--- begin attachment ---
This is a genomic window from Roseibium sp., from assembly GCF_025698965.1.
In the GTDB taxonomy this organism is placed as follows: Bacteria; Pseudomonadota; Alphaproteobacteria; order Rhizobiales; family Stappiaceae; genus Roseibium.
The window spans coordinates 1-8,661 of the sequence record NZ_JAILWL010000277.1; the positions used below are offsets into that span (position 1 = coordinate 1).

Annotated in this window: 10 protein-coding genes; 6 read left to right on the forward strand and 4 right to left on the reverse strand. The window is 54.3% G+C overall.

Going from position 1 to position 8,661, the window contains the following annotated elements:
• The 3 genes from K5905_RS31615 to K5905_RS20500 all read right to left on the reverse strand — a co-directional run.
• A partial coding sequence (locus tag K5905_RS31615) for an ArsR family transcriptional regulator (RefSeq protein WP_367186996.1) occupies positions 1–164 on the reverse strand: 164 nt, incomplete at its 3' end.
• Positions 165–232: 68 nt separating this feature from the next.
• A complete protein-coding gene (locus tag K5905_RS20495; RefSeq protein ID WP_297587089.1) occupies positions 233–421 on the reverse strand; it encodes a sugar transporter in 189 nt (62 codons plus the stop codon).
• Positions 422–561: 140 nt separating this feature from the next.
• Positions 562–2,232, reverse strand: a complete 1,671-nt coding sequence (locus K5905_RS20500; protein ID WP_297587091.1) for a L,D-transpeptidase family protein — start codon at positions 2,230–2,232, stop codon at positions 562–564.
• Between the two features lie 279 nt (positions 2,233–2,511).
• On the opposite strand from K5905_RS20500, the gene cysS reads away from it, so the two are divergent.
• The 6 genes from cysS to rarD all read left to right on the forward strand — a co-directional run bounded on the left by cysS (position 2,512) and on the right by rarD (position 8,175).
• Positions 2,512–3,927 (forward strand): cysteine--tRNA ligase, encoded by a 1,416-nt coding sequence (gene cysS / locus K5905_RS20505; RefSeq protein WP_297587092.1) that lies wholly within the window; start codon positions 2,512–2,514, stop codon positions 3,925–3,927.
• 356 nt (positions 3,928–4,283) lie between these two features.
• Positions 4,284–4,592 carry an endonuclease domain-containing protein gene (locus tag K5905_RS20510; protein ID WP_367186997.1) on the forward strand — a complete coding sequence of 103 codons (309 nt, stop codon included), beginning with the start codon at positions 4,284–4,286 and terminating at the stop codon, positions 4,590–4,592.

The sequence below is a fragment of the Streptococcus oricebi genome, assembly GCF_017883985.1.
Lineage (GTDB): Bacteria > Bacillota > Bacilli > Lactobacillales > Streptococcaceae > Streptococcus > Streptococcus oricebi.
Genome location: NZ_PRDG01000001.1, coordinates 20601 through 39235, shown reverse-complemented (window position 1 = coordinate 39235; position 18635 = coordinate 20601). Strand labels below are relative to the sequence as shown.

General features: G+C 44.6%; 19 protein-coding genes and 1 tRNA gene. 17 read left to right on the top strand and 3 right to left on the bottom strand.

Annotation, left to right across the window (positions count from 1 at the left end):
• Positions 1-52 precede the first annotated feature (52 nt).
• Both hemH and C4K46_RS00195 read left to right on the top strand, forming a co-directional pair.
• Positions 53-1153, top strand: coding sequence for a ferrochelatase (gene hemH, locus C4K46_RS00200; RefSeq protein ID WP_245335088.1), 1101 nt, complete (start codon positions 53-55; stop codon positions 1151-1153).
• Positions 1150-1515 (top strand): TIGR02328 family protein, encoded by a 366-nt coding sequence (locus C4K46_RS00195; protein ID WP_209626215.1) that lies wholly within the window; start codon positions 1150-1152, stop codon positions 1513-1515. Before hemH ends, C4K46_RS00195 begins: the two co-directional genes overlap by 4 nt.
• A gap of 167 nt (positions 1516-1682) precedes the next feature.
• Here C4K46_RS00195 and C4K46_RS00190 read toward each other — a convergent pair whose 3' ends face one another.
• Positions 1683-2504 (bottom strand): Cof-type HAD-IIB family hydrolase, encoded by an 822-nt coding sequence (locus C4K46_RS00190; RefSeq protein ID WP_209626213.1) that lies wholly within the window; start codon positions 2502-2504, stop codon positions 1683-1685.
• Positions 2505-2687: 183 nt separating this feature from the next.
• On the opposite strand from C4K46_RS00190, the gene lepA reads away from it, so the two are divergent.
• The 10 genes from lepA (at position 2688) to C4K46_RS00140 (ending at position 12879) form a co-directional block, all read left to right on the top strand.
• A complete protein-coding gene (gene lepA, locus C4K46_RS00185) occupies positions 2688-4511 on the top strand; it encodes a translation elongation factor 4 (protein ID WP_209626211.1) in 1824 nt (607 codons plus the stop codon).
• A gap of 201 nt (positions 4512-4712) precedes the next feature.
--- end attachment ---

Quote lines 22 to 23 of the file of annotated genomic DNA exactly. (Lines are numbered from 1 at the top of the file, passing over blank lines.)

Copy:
Annotation, left to right across the window (positions count from 1 at the left end):
• Positions 1-52 precede the first annotated feature (52 nt).